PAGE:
Transport and Health JSNA 2015

 

 

A scoping paper for the Transport and Health JSNA was submitted and approved by the Health and Wellbeing Board on 2 October 2014.  It was agreed that the JSNA should focus on three priority areas where transport impacts health:

  • Air pollution,
  • Active transport
  • Access to transport.

For each section, the JSNA provides:

  • Key Findings.
  • Introduction: background evidence of the health impact.
  • Local Data: analysis of local Cambridgeshire data.
  • Local Views: a summary of patient and stakeholder views.
  • Addressing Local Needs: an assessment of effective interventions, local assets and future options.

 

This JSNA highlights the opportunities for future focus on:

Air Pollution:

  • Low emission passenger fleet and vehicles.
  • Encouraging walking and cycling rather than car use.
  • Further assessment of shorter-term measures to reduce person exposure e.g. text alerts, maintenance of building filters and increased awareness of the risks of harmful air pollution exposure during the planning process for new developments.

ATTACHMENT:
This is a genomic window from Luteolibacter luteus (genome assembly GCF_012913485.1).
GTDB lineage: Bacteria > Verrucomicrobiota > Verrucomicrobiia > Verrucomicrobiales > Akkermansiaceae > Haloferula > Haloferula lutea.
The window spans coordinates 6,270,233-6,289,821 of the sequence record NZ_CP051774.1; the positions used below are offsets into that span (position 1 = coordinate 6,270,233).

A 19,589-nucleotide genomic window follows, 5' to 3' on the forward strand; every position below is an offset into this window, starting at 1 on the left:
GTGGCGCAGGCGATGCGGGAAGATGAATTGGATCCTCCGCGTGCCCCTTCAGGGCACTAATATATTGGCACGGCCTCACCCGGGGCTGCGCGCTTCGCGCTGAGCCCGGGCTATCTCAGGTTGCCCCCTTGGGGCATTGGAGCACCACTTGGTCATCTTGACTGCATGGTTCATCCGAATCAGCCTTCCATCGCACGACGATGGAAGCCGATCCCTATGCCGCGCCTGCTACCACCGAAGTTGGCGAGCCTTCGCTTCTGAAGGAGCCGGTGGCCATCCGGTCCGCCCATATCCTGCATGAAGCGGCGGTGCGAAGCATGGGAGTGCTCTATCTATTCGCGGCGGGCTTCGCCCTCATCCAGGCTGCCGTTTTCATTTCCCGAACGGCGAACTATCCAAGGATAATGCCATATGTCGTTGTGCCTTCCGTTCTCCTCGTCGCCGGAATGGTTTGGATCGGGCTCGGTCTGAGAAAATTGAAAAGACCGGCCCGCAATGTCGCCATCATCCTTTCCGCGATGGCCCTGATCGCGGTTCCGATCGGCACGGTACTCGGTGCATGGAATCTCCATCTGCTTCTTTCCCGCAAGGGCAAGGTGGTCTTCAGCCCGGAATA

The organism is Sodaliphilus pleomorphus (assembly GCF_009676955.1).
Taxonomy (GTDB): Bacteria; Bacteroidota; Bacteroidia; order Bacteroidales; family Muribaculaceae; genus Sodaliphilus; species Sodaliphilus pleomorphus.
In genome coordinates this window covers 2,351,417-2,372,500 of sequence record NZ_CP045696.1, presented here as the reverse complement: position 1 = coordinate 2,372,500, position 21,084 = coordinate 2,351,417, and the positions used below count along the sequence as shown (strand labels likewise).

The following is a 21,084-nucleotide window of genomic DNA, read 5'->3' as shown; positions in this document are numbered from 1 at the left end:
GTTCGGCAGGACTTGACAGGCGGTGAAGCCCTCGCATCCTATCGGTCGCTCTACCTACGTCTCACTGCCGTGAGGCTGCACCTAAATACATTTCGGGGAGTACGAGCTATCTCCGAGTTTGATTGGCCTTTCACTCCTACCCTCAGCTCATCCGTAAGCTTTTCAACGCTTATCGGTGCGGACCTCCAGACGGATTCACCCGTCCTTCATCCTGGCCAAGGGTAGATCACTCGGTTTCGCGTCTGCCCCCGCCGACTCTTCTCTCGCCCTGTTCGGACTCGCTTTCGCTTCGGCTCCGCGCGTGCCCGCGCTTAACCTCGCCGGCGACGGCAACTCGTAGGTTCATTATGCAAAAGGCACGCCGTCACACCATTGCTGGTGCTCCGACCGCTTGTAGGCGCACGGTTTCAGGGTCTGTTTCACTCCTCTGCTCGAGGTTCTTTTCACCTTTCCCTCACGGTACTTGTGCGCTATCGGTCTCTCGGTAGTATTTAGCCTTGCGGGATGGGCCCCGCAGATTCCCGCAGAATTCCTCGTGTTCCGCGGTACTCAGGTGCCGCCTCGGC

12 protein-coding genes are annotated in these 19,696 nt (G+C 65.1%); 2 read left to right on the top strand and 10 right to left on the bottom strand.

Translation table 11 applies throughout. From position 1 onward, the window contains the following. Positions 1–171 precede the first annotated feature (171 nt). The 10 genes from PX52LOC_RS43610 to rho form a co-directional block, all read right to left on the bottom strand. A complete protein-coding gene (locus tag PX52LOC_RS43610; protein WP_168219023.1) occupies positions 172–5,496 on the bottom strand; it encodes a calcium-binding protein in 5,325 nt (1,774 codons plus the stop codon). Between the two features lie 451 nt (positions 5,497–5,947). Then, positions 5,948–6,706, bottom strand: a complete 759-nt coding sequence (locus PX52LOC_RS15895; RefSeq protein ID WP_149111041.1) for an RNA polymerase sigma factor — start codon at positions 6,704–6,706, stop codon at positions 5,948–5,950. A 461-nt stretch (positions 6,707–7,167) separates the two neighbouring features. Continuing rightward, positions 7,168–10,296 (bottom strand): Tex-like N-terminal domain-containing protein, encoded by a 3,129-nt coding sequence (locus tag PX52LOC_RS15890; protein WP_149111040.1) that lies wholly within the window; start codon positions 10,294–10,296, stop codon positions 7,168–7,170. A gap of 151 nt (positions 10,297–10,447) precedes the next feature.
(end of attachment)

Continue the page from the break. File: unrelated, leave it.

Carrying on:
Active Transport

  • Improving safety and perception of safety
  • Providing infrastructure that encourages active transport
  • Encouraging a culture of walking and cycling, understanding that the barriers of different for different populations
  • Further assessment of local data and intelligence to enable targeting of initiatives

Access to transport

  • Ensuring a system-level perspective on health and transport planning
  • Use of local evidence and partnership work to improve access to health services, especially in wards with a high number of flags
  • Making clear and relevant transport information about local transport options easily available, such as when health appointments are booked
  • Exploration of additional bus provision or novel alternatives to increase non-private transport options, such as more effective use of school buses and taxis
  • Reducing the need to travel for health services by benefiting from opportunities such as integrated care models and digital solutions
  • Exploring transport barriers where there is limited data; including access to wider health services and reaching out of hours services
NOTE

Ward level access data were prepared as part of this JSNA - please contact Helen Whyman (helen.whyman@cambridgeshire.gov.uk) if you would like access to this data.

 

Report